And, in the case of Suharto, what drove Washington’s support of that regime, Oppenheimer argued, wasn’t just ideology. It was an agenda of economic plunder disguised as a campaign for freedom and democracy. Goodyear “was harvesting the latex for our [American] tires and our condoms, using slave labor drawn from death camps. And when the workers were tired or worn out, they were returned to the camps and dispatched out to be killed or starved to death,” he said. “This is, of course, what German corporations were doing on the periphery of Auschwitz only 20 years earlier. And the Third Reich, for all of its horrors, never broadcast that on public German radio.”
The grandson of Holocaust survivors, Oppenheimer was born in Austin, Texas, in 1974, and he spent his childhood in Washington, D.C., and New Mexico. His father was a political science professor, and his mother a labor organizer and environmental lawyer. At Harvard, he studied physics and philosophy before studying filmmaking under Serbian experimental director Dusan Makavejev.
Oppenheimer’s first look at the Suharto regime dates back to 2001, when the International Union of Food and Agricultural Workers offered him an opportunity to teach plantation workers in a foreign country — Colombia and Bangladesh were in the running — how to make a film about their struggle to organize unions. The union wound up sending him to an Indonesian palm oil plantation run by Socfindo, a subsidiary of the Belgian company Société Financière. There, workers were being forced to spray crops with chemicals that they alleged were destroying their livers. But they were too scared to form a union to voice their demand for protective clothing.
“How can you let this go so easily? This is after all a matter of life and death for you, is it not?” Oppenheimer recalled asking them. Then they told him that many of their own parents and grandparents, members of the National Plantation Workers Union, had been targeted as likely opponents of Suharto and killed. What was killing them — both literally and figuratively — Oppenheimer saw, was both the poison of the fields and a fear of the past, of a history of physical and material exploitation. Oppenheimer would go on to co-produce The Globalization Tapes, a documentary about the impacts of globalization on Indonesia, starring and filmed by the plantation workers themselves. (Socfindo, for its part, said in an email that it only uses “substances authorized by the World Health Organization” on its plantations, and “[operates] and works under values of sustainability, responsability [sic] and ethics.”)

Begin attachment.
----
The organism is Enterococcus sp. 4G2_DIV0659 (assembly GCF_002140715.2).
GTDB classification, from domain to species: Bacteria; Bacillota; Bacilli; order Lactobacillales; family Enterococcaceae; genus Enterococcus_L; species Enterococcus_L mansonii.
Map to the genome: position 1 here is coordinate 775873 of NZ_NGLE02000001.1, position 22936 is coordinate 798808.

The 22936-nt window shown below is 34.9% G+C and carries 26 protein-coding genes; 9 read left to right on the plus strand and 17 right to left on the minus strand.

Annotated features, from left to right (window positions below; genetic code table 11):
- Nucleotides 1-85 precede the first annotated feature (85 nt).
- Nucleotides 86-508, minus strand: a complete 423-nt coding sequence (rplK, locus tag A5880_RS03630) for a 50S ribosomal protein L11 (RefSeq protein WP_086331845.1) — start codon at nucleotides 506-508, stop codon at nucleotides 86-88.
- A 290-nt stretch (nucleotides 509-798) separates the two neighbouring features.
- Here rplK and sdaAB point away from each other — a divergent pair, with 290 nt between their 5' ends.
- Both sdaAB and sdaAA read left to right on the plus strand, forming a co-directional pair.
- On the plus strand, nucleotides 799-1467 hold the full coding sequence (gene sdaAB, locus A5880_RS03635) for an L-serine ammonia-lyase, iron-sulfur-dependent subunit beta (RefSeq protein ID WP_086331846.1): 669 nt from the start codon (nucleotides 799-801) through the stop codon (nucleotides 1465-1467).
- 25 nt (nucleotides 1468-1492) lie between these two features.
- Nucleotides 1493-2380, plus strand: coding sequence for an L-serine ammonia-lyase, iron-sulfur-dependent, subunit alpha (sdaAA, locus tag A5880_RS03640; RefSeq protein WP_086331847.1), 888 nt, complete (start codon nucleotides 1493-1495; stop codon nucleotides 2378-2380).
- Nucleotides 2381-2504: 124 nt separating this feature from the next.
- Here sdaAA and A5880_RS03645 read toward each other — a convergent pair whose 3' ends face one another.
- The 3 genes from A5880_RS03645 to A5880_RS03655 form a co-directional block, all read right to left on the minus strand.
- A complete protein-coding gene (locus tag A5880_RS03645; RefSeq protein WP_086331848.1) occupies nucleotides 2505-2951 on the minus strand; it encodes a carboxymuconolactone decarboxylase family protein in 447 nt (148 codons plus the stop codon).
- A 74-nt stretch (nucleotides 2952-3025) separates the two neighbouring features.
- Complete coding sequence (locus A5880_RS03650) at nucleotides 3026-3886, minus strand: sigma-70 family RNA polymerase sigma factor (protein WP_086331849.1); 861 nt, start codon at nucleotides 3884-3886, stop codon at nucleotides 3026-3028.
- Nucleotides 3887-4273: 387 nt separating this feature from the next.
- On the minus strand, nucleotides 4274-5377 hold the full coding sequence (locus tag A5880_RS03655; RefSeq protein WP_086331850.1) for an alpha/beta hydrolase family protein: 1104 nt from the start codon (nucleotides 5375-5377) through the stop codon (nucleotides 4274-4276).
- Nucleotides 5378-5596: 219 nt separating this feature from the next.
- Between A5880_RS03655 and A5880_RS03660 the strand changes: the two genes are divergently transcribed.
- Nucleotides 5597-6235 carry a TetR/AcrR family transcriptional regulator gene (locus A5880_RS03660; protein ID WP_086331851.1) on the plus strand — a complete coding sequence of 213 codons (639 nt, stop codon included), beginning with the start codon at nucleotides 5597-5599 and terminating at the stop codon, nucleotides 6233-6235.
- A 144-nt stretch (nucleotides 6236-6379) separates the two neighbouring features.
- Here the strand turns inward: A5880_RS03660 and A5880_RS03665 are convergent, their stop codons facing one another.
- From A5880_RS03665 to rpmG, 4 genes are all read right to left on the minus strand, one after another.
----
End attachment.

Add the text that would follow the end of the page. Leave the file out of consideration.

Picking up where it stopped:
As he explained, Oppenheimer came to see that the extractive industry has long regarded Indonesia as a place to be picked clean. He pointed out that U.S. companies like mining giant Freeport-McMoRan, whose copper and gold mine in West Papua is one of the world’s largest, allegedly poisoned the waters around it with waste from the mine and maintained shady ties with the military dating back to the Suharto regime, as the New York Times reported in 2005. Since the 1970s, ExxonMobil (then just Mobil) has maintained gas drilling operations in the restive Aceh province, reaping hundreds of millions of dollars in profits. As Mother Jones reported, in the mid-1990s, ExxonMobil contracted out its security to the Indonesian military, which has reportedly employed a range of terrible human rights practices over the years. A raft of alleged abuses followed, including torture and extrajudicial killings.
Given the scale of Oppenheimer’s project, his decision to focus on one haunted family’s experience feels oddly and disproportionately intimate. Unlike traditional heroes, Adi “doesn’t avenge. He doesn’t bring justice, which is what most of our heroes do,” Oppenheimer said. Instead, “he’s actually a hero of empathy, [with] a desire to understand, not to excuse, but to understand.” Narrowing his lens rather than widening it to litigate the entirety of Indonesia’s Cold War past, Oppenheimer said, enabled him to “paradoxically … [become] microscopic [to] make the film bigger and more universal.”
The perpetrators “lived their lives in manic flight from a pall of guilt and shame that follows them everywhere they go … And yet because they’ve never been removed from power, they still have … a victor’s history, which celebrates what they’ve done.” His project, then, is to compel them to empathize — to recognize the humanity in their victims, and in themselves.
“If the perpetrators are monsters, then all we can do is identify them and somehow neutralize them” and keep them at a distance, Oppenheimer told me. But “if the perpetrators are human, then actually we ought to be able to come up with ways of living together where we encourage people to practice the widest possible empathy.”
Photo credit: Participant Media